Shipbuilding corporation Signal International has some very special labor practices, policies that more corporations would emulate if they could get away it:
The lawsuits allege that Signal and its agents defrauded guest workers out of millions of dollars in exorbitant “recruitment fees” and falsely promised help in applying for and obtaining permanent US residence.
The guest workers sold family property and heirlooms, and incurred crippling debt, to each pay as much as $25,000 to Signal, they charged.
Once these workers were lured to Signal’s shipyards in Pascagoula, Mississippi, and Orange, Texas, they were forced to live in overcrowded, unsanitary and racially segregated labour camps, the news release alleged.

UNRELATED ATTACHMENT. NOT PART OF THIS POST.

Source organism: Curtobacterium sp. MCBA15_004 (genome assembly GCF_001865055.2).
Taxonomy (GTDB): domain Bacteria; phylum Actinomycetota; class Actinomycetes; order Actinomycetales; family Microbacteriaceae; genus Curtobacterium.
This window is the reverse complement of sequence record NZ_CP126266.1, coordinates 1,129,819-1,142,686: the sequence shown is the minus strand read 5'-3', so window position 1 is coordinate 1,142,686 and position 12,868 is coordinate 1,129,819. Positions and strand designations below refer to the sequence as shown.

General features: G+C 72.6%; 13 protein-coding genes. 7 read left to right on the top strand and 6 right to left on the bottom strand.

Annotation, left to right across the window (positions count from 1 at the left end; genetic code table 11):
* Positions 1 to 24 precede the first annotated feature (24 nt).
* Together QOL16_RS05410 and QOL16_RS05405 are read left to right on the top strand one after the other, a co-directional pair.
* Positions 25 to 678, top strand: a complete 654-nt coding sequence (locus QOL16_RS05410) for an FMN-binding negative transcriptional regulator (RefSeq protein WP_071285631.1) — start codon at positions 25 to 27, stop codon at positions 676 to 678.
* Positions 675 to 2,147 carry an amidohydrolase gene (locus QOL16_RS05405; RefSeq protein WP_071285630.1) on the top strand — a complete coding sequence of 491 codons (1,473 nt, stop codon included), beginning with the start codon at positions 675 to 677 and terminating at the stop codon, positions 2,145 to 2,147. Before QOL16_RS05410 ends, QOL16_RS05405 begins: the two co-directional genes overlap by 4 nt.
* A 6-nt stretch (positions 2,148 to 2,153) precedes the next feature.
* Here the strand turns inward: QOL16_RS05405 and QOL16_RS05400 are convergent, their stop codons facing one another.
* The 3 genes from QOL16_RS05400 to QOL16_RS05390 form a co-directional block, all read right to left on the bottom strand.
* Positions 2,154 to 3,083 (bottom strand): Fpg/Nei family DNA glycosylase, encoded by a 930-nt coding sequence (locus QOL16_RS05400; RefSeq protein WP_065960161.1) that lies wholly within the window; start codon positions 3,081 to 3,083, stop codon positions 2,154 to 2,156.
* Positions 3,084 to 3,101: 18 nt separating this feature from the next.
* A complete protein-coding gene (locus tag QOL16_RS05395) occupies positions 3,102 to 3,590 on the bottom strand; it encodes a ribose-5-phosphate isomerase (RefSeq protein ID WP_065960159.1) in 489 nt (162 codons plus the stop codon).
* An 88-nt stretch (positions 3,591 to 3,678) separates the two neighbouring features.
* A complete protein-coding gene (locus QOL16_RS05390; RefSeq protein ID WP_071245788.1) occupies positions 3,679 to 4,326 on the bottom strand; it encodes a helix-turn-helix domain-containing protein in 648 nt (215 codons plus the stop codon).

Signal, used the US government’s H-2B visa guest worker programme to import these employees from India to work as welders and pipefitters after Hurricane Katrina scattered its workforce, SPLC said.
Usually capital mobility moves to other nations in order to exploit labor. But sometimes it draws workers from afar to its manufacturing sites, keeps them in social isolation so they can’t complain, and treats them as if they actually had moved to Vietnam or India or Honduras.